A Guide to Cutting Phenolic Board

A Guide to Cutting Phenolic Board

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The phenolic board is one of the earliest plastics produced and used. There are two varieties of the phenolic board: high-pressure and low-pressure. The low-pressure type is used for a variety of purposes, including countertops. It is bacteria-resistant, easy to clean, and used for other kitchen surfaces in this capacity. Because of its plastic nature, you should be cautious during the cutting process to avoid melting.


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  • Determine the size of the phenolic board cut area. Sink basins, counter edges, and faucet mounting holes all fall within this category.
  • Choose the right tool for the job. A circular saw chop saw, or table saw, for example, is used to cut straight lines. A router is used to create bevelled edges. A drill plus a specialized bit, such as a hole saw or a Forstner bit, can cut holes. You can use a rotary cutting tool for freehand work or missing holes. Saws with carbide tips should be made of high-speed cutting steel. A chop saw equipped with a diamond or ceramic abrasive can also perform wet-cutting.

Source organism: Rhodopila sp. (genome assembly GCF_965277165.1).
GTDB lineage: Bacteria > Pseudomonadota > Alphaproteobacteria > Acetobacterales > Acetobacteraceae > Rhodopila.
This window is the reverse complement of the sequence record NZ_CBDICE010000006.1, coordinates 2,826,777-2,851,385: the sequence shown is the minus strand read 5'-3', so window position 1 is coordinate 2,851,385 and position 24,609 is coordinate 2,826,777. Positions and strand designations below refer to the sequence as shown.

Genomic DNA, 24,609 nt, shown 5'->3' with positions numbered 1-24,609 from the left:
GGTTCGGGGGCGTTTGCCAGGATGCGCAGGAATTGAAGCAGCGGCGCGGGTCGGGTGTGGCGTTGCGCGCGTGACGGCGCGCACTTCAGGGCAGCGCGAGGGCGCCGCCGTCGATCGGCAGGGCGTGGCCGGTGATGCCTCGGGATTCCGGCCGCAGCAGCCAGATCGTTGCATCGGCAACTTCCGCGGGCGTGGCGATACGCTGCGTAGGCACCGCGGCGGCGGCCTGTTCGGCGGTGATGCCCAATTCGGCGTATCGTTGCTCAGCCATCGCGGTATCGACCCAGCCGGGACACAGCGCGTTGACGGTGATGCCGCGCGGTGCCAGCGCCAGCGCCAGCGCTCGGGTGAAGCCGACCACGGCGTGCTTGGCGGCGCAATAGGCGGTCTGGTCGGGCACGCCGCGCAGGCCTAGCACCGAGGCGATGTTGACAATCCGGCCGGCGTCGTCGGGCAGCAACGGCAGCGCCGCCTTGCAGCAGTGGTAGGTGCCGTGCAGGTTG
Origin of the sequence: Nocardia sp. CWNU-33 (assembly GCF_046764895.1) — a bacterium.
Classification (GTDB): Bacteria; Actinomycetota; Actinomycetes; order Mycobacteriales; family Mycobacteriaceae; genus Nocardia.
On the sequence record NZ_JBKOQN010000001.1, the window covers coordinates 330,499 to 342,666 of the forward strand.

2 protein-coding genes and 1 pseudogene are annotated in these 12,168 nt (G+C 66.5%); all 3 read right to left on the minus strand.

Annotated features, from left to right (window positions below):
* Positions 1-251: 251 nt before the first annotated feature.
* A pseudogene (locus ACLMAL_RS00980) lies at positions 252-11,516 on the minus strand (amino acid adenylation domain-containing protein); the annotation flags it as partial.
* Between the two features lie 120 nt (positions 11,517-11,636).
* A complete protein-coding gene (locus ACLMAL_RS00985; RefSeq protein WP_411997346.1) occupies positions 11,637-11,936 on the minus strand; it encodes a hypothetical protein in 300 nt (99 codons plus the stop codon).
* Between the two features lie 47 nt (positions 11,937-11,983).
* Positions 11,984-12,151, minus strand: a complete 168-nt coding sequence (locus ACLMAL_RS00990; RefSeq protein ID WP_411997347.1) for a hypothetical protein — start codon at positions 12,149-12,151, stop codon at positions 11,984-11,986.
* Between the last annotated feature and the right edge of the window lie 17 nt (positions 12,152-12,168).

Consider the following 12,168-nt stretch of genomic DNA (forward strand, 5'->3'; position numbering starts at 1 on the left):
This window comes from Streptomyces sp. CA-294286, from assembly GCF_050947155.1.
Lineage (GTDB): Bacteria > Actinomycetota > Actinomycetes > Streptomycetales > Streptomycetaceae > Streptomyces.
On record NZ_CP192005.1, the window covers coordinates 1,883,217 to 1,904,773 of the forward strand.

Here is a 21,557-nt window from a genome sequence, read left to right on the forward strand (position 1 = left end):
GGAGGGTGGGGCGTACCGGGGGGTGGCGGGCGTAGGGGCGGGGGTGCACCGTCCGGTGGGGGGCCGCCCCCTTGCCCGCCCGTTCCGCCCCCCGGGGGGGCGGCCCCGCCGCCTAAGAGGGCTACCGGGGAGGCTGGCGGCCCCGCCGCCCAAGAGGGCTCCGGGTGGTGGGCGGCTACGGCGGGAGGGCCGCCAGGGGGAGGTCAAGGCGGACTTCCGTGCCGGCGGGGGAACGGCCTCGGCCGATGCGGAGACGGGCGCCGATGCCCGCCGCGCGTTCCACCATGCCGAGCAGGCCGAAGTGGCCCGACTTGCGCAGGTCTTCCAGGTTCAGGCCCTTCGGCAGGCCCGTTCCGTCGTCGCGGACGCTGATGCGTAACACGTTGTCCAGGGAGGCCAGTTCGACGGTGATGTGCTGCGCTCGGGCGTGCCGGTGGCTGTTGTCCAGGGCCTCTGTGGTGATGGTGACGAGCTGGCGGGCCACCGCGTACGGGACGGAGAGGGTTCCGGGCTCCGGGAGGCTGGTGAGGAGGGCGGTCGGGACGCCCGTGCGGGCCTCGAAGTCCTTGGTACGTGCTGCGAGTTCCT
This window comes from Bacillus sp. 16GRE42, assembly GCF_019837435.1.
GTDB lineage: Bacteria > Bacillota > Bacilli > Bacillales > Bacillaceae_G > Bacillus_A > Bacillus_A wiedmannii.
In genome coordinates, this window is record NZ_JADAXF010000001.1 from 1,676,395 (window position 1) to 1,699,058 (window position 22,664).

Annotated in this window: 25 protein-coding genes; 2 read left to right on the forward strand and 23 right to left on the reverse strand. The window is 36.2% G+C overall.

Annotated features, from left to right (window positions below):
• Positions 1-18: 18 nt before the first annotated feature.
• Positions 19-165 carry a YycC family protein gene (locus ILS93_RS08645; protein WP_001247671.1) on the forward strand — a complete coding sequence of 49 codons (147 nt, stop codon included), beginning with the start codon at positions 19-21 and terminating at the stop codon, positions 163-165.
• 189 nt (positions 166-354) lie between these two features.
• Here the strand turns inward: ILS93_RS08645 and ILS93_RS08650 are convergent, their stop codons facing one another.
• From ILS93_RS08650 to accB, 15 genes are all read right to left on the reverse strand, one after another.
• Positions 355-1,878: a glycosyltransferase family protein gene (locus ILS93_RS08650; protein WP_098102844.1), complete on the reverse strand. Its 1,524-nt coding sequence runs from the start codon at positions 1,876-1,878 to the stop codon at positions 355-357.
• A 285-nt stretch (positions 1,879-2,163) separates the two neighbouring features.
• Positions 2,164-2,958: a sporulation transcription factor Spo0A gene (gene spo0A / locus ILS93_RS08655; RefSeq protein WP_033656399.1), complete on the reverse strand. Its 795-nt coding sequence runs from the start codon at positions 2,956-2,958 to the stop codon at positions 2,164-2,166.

• Cut the phenolic board slowly to avoid melting the wax. Look for waste shavings that resemble the appearance of wood shavings when chopped with a table saw. You’re cutting too fast if the shavings clump up or seem molten.

When cutting phenolic plywood, there are a few things to keep in mind.

Because phenolic wood is a thermoset rather than a thermoformed plastic, it does not soften or melt throughout the manufacturing process. It will not warp as a result of cutting and shaping. Most cuts will leave a razor-sharp edge you’ll need to sand to avoid harm. Fine dust produced by the process is dangerous if inhaled into the lungs. Use a mask when milling phenolic plywood .


Photo Courtesy: Advanced Technical Panels

As with other types of cabinet-grade plywood, there is no need to tape over a cut line before cutting. The phenolic face veneer’s toughness and consistency prevent chipping, which is frequent with thin face veneers found on luan plywood and cabinet grade plywoods.

This plywood has a stronger resistance to screw pull-out than uncoated plywood because of the hardness and density of the phenolic face veneer. This plywood is fastened, rather than glued together. Edge gluing is an option, but it will only provide a limited amount of structural support. Edge gluing the panels without other fasteners is not recommended.

Because the phenolic faces of the plywood are so thin, you should not sand them. This product is used as is, with no further surface treatment. Only the edges need to be polished.

RELATED: Everything You Need to Know About Phenolic Board

Using phenolic plywood

In the workshop, phenolic board uses are most commonly making jigs, creating fittings, and assembling cabinets. When used as a tool table or fence, the phenolic’s low friction coefficient makes it exceptionally easy to slide workpieces across it.